U-Net based vessel segmentation for murine brains with small micro-magnetic resonance imaging reference datasets

Christoph Praschl, Lydia Zopf, Emma Kiemeyer, Ines Langthallner, Daniel Ritzberger, Adrian Cornelius Slowak, Martin Weigl, Valentin Blüml, Nebojša Nešić, Miloš Stojmenović, Kathrin Kniewallner, Ludwig Aigner, Stephan Winkler, Andreas Walter

Research output: Contribution to journalArticlepeer-review

1 Citation (Scopus)


Identification and quantitative segmentation of individual blood vessels in mice visualized with preclinical imaging techniques is a tedious, manual or semiautomated task that can require weeks of reviewing hundreds of levels of individual data sets. Preclinical imaging, such as micro-magnetic resonance imaging (μMRI) can produce tomographic datasets of murine vasculature across length scales and organs, which is of outmost importance to study tumor progression, angiogenesis, or vascular risk factors for diseases such as Alzheimer’s. Training a neural network capable of accurate segmentation results requires a sufficiently large amount of labelled data, which takes a long time to compile. Recently, several reasonably automated approaches have emerged in the preclinical context but still require significant manual input and are less accurate than the deep learning approach presented in this paper—quantified by the Dice score. In this work, the implementation of a shallow, three-dimensional U-Net architecture for the segmentation of vessels in murine brains is presented, which is (1) open-source, (2) can be achieved with a small dataset (in this work only 8 μMRI imaging stacks of mouse brains were available), and (3) requires only a small subset of labelled training data. The presented model is evaluated together with two post-processing methodologies using a cross-validation, which results in an average Dice score of 61.34% in its best setup. The results show, that the methodology is able to detect blood vessels faster and more reliably compared to state-of-the-art vesselness filters with an average Dice score of 43.88% for the used dataset.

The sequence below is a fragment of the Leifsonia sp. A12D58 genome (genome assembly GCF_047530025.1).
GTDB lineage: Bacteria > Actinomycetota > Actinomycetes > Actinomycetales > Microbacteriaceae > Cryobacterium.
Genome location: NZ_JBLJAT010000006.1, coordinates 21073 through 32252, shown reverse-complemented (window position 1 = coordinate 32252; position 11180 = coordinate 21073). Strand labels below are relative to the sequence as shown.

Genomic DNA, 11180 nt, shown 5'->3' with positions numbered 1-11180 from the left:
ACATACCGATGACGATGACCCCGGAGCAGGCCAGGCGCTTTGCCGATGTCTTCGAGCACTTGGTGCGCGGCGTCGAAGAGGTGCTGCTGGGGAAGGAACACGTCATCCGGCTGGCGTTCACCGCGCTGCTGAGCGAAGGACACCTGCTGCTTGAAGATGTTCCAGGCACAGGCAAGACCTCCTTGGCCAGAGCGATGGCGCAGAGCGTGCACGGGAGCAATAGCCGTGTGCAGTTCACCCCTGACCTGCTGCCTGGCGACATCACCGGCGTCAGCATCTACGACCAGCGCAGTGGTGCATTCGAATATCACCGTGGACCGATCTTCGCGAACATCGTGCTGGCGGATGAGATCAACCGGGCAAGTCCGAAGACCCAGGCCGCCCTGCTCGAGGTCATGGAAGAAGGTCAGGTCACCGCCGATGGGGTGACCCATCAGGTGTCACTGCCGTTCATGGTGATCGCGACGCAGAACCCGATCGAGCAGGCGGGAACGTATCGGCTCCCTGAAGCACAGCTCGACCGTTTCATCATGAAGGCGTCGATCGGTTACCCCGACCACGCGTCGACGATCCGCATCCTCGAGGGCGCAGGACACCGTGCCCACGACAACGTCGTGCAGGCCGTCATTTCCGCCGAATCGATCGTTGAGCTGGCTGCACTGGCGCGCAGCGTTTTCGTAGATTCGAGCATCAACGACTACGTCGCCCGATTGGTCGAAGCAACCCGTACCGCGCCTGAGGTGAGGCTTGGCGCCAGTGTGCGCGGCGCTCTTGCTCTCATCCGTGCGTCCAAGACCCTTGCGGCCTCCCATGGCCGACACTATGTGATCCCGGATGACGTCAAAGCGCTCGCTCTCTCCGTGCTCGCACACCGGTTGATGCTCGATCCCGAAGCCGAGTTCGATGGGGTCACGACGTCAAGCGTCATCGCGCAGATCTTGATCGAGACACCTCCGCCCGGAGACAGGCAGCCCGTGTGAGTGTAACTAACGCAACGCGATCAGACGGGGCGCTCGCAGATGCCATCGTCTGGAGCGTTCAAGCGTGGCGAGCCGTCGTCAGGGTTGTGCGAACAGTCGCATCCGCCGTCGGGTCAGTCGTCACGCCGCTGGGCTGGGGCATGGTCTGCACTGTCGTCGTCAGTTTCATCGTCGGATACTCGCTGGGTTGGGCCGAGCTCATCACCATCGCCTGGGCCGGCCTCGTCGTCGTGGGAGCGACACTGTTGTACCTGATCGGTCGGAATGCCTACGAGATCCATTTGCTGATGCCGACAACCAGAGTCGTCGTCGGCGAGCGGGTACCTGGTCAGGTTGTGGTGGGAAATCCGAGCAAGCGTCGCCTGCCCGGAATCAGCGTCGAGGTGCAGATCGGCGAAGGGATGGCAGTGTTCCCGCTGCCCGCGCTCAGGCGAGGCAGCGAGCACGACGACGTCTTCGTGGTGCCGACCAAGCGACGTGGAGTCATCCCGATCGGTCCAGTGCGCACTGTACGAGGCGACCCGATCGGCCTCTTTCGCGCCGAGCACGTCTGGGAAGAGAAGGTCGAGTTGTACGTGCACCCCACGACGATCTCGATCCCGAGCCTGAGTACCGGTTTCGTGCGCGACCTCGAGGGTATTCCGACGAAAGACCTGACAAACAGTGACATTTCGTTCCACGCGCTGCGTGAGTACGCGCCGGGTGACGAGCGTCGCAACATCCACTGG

Original languageEnglish
Article numbere0291946
Pages (from-to)e0291946
JournalPLoS ONE
Issue number10 October
Publication statusPublished - 12 Oct 2023


  • Animals
  • Brain/diagnostic imaging
  • Image Processing, Computer-Assisted/methods
  • Magnetic Resonance Imaging/methods
  • Mice
  • Neural Networks, Computer


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